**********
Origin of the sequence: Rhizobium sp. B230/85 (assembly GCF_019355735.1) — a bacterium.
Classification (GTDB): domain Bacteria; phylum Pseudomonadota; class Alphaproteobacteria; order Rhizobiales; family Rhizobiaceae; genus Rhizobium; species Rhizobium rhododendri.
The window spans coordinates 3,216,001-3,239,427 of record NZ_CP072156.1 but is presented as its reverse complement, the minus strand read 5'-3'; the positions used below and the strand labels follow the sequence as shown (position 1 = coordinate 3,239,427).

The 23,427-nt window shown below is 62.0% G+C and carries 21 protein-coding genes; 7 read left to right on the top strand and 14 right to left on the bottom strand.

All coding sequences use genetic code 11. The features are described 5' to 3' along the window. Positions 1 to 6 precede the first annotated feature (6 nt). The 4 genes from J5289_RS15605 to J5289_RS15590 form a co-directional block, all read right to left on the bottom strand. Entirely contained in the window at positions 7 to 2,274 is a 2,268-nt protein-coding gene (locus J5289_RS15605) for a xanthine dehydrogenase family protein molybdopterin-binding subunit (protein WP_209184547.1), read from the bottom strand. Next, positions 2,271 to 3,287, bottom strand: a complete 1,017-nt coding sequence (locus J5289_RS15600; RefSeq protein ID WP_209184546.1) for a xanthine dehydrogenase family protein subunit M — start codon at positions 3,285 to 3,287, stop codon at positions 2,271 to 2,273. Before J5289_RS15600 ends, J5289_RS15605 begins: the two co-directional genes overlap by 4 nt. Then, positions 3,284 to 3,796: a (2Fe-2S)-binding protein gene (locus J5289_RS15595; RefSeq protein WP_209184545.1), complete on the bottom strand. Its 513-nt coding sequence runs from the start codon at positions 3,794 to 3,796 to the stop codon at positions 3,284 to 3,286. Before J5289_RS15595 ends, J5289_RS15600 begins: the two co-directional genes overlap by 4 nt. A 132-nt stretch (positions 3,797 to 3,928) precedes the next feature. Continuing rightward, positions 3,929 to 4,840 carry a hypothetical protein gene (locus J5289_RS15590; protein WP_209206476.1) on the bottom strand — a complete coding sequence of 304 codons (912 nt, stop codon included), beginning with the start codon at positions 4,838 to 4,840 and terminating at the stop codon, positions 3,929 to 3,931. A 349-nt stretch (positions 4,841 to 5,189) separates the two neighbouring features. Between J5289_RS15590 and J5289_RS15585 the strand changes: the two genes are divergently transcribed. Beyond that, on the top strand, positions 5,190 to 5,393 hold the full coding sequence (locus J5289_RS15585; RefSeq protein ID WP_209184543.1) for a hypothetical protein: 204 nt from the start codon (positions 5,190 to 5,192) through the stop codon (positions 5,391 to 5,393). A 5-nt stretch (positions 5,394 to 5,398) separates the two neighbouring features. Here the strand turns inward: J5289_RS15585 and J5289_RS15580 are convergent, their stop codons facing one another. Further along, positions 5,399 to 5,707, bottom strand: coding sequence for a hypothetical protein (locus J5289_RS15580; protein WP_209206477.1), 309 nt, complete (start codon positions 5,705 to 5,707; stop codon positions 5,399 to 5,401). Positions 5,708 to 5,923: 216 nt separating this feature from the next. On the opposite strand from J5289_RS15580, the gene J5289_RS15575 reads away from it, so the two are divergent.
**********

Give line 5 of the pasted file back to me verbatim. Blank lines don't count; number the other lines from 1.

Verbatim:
All coding sequences use genetic code 11. The features are described 5' to 3' along the window. Positions 1 to 6 precede the first annotated feature (6 nt). The 4 genes from J5289_RS15605 to J5289_RS15590 form a co-directional block, all read right to left on the bottom strand. Entirely contained in the window at positions 7 to 2,274 is a 2,268-nt protein-coding gene (locus J5289_RS15605) for a xanthine dehydrogenase family protein molybdopterin-binding subunit (protein WP_209184547.1), read from the bottom strand. Next, positions 2,271 to 3,287, bottom strand: a complete 1,017-nt coding sequence (locus J5289_RS15600; RefSeq protein ID WP_209184546.1) for a xanthine dehydrogenase family protein subunit M — start codon at positions 3,285 to 3,287, stop codon at positions 2,271 to 2,273. Before J5289_RS15600 ends, J5289_RS15605 begins: the two co-directional genes overlap by 4 nt. Then, positions 3,284 to 3,796: a (2Fe-2S)-binding protein gene (locus J5289_RS15595; RefSeq protein WP_209184545.1), complete on the bottom strand. Its 513-nt coding sequence runs from the start codon at positions 3,794 to 3,796 to the stop codon at positions 3,284 to 3,286. Before J5289_RS15595 ends, J5289_RS15600 begins: the two co-directional genes overlap by 4 nt. A 132-nt stretch (positions 3,797 to 3,928) precedes the next feature. Continuing rightward, positions 3,929 to 4,840 carry a hypothetical protein gene (locus J5289_RS15590; protein WP_209206476.1) on the bottom strand — a complete coding sequence of 304 codons (912 nt, stop codon included), beginning with the start codon at positions 4,838 to 4,840 and terminating at the stop codon, positions 3,929 to 3,931. A 349-nt stretch (positions 4,841 to 5,189) separates the two neighbouring features. Between J5289_RS15590 and J5289_RS15585 the strand changes: the two genes are divergently transcribed. Beyond that, on the top strand, positions 5,190 to 5,393 hold the full coding sequence (locus J5289_RS15585; RefSeq protein ID WP_209184543.1) for a hypothetical protein: 204 nt from the start codon (positions 5,190 to 5,192) through the stop codon (positions 5,391 to 5,393). A 5-nt stretch (positions 5,394 to 5,398) separates the two neighbouring features. Here the strand turns inward: J5289_RS15585 and J5289_RS15580 are convergent, their stop codons facing one another. Further along, positions 5,399 to 5,707, bottom strand: coding sequence for a hypothetical protein (locus J5289_RS15580; protein WP_209206477.1), 309 nt, complete (start codon positions 5,705 to 5,707; stop codon positions 5,399 to 5,401). Positions 5,708 to 5,923: 216 nt separating this feature from the next. On the opposite strand from J5289_RS15580, the gene J5289_RS15575 reads away from it, so the two are divergent.